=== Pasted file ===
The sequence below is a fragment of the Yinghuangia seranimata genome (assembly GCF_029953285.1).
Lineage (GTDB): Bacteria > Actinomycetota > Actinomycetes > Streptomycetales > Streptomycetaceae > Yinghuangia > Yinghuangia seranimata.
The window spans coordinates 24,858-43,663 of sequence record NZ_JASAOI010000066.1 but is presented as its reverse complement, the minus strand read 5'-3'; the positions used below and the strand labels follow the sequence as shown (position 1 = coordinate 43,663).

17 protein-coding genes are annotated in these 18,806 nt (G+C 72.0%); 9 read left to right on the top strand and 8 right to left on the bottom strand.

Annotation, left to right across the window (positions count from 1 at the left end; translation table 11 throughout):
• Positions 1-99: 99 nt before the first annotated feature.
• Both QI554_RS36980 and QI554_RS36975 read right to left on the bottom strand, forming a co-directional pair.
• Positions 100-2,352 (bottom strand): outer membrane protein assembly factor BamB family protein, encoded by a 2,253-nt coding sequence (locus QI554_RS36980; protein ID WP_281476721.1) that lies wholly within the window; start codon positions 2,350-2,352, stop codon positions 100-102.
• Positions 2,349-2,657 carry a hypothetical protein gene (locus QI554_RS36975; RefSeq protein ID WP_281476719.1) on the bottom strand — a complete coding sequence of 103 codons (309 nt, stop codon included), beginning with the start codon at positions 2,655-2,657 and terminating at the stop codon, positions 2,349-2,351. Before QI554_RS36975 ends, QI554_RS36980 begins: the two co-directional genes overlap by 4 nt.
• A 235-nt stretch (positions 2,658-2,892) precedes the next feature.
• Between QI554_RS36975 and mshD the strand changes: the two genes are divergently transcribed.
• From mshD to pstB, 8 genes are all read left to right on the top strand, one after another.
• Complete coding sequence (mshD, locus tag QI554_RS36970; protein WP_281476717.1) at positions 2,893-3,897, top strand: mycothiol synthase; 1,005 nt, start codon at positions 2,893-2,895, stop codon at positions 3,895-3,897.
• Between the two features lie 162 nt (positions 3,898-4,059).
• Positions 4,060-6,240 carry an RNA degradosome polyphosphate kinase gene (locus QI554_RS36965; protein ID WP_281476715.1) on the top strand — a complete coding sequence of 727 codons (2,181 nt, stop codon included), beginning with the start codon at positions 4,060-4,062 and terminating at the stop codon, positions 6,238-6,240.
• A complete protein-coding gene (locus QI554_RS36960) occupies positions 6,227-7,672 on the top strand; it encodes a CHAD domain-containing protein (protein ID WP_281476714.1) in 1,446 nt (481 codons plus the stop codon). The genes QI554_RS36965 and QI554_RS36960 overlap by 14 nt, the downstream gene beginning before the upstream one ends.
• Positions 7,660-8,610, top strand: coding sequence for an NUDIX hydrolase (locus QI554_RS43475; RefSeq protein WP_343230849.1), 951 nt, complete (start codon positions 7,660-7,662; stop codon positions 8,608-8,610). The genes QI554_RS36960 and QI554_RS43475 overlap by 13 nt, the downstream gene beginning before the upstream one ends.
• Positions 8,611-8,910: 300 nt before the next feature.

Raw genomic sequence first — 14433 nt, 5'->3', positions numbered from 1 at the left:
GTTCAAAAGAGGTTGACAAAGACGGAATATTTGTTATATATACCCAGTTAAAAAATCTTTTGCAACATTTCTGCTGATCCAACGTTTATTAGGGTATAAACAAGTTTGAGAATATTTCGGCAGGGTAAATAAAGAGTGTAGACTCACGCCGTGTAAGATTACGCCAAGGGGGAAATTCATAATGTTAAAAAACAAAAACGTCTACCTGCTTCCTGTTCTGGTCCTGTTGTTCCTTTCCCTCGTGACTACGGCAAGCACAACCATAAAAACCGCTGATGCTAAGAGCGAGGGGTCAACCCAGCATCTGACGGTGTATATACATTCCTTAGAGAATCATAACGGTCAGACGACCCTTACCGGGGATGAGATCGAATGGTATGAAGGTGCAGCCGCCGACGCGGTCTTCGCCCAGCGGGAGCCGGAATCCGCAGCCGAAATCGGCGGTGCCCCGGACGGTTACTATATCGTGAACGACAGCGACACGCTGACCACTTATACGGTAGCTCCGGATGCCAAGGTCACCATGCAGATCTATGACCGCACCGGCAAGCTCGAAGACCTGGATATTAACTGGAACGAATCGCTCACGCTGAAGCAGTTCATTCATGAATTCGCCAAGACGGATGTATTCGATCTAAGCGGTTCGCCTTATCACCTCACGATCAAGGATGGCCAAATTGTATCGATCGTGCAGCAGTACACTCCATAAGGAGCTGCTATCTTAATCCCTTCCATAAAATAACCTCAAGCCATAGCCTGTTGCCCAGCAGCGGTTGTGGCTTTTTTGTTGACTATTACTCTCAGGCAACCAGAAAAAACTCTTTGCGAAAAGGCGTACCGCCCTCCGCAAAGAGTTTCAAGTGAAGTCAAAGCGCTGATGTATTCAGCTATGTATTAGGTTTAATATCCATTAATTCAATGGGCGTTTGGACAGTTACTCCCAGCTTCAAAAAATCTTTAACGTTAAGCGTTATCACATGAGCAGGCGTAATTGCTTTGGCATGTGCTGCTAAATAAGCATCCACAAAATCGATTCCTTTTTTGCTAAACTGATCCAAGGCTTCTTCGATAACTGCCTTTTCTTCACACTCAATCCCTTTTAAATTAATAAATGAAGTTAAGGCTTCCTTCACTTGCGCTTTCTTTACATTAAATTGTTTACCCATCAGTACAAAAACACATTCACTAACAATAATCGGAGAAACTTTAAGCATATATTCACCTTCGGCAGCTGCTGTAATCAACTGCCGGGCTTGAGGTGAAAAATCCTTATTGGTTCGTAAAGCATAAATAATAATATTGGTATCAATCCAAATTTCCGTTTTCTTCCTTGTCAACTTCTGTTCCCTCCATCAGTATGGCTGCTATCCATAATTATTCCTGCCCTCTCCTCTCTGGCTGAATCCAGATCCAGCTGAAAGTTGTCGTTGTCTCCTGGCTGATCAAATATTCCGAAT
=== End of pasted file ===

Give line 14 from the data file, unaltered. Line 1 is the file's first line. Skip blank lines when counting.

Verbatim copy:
• Between the two features lie 162 nt (positions 3,898-4,059).